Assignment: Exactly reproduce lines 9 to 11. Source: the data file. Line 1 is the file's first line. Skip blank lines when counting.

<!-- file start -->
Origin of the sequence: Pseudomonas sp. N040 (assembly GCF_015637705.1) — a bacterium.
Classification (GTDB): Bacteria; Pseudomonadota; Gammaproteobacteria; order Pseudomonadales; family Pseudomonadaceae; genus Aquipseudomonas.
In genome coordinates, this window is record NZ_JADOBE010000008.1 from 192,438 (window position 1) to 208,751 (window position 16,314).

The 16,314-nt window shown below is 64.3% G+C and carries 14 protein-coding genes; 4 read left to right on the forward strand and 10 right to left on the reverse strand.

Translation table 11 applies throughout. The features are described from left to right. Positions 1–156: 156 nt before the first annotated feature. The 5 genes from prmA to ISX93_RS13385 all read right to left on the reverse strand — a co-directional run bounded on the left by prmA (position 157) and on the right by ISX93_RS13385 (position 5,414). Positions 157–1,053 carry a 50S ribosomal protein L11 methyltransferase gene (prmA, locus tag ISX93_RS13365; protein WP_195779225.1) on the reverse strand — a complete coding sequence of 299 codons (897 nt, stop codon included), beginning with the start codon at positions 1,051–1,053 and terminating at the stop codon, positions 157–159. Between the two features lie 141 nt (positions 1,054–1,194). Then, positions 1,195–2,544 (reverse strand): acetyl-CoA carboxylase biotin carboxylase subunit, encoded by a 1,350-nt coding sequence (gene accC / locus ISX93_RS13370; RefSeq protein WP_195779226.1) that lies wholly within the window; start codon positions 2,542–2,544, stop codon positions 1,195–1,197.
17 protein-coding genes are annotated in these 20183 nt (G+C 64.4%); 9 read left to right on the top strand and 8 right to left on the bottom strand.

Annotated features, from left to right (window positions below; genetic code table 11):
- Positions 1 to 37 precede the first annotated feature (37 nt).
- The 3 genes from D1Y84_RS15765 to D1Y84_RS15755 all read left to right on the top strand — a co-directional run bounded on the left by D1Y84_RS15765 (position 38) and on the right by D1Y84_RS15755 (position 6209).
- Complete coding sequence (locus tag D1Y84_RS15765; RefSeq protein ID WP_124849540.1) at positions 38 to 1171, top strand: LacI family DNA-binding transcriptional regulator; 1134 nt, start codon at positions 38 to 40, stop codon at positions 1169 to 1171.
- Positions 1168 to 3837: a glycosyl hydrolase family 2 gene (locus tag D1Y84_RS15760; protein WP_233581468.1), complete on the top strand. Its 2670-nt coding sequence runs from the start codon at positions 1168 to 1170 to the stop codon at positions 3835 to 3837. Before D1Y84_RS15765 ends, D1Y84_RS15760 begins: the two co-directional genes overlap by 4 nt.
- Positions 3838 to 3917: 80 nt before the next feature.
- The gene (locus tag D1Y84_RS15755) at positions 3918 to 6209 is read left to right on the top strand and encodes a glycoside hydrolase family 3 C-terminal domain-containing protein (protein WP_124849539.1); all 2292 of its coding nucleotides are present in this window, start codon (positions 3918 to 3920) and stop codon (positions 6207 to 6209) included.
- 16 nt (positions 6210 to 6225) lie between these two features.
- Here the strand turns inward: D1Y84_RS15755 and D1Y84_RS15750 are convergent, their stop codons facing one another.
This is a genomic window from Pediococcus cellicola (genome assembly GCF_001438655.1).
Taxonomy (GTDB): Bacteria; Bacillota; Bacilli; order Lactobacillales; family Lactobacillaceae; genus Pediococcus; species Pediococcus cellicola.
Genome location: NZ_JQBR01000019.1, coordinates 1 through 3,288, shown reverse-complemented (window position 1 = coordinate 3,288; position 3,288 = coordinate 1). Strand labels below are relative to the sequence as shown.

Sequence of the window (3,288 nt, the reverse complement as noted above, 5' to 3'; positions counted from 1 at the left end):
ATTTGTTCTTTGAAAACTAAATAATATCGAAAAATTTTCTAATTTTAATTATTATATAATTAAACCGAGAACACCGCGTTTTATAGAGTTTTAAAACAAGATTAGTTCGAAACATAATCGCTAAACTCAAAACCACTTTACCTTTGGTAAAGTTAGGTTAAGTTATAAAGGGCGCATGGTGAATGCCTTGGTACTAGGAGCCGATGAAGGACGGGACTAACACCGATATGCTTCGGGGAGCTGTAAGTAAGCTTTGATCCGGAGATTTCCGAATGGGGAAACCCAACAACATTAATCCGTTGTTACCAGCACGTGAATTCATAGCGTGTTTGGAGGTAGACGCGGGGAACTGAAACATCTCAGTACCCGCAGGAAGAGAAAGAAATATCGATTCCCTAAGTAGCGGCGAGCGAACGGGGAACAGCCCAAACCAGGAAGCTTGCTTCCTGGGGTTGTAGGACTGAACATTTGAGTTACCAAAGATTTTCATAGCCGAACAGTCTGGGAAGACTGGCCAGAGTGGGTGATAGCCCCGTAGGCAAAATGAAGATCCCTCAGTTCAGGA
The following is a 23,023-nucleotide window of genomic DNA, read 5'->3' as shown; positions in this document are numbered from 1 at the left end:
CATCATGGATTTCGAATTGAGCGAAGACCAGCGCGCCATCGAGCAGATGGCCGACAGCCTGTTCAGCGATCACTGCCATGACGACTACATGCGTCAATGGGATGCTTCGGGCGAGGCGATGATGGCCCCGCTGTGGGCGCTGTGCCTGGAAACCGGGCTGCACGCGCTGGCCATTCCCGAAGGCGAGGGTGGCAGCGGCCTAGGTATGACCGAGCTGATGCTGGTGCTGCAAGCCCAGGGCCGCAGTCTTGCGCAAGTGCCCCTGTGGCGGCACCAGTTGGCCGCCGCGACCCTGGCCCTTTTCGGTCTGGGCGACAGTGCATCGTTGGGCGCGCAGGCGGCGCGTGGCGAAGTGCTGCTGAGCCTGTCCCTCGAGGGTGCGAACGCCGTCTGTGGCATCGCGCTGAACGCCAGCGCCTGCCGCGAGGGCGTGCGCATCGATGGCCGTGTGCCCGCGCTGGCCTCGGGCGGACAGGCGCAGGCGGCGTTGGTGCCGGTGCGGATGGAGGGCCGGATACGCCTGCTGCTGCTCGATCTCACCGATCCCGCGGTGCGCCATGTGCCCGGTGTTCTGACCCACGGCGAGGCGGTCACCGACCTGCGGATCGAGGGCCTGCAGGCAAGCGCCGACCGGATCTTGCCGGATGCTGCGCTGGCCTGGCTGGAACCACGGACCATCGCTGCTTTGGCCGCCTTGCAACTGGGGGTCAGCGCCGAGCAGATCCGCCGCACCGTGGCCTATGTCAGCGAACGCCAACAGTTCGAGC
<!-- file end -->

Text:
- The 3 genes from D1Y84_RS15765 to D1Y84_RS15755 all read left to right on the top strand — a co-directional run bounded on the left by D1Y84_RS15765 (position 38) and on the right by D1Y84_RS15755 (position 6209).
- Complete coding sequence (locus tag D1Y84_RS15765; RefSeq protein ID WP_124849540.1) at positions 38 to 1171, top strand: LacI family DNA-binding transcriptional regulator; 1134 nt, start codon at positions 38 to 40, stop codon at positions 1169 to 1171.
- Positions 1168 to 3837: a glycosyl hydrolase family 2 gene (locus tag D1Y84_RS15760; protein WP_233581468.1), complete on the top strand. Its 2670-nt coding sequence runs from the start codon at positions 1168 to 1170 to the stop codon at positions 3835 to 3837. Before D1Y84_RS15765 ends, D1Y84_RS15760 begins: the two co-directional genes overlap by 4 nt.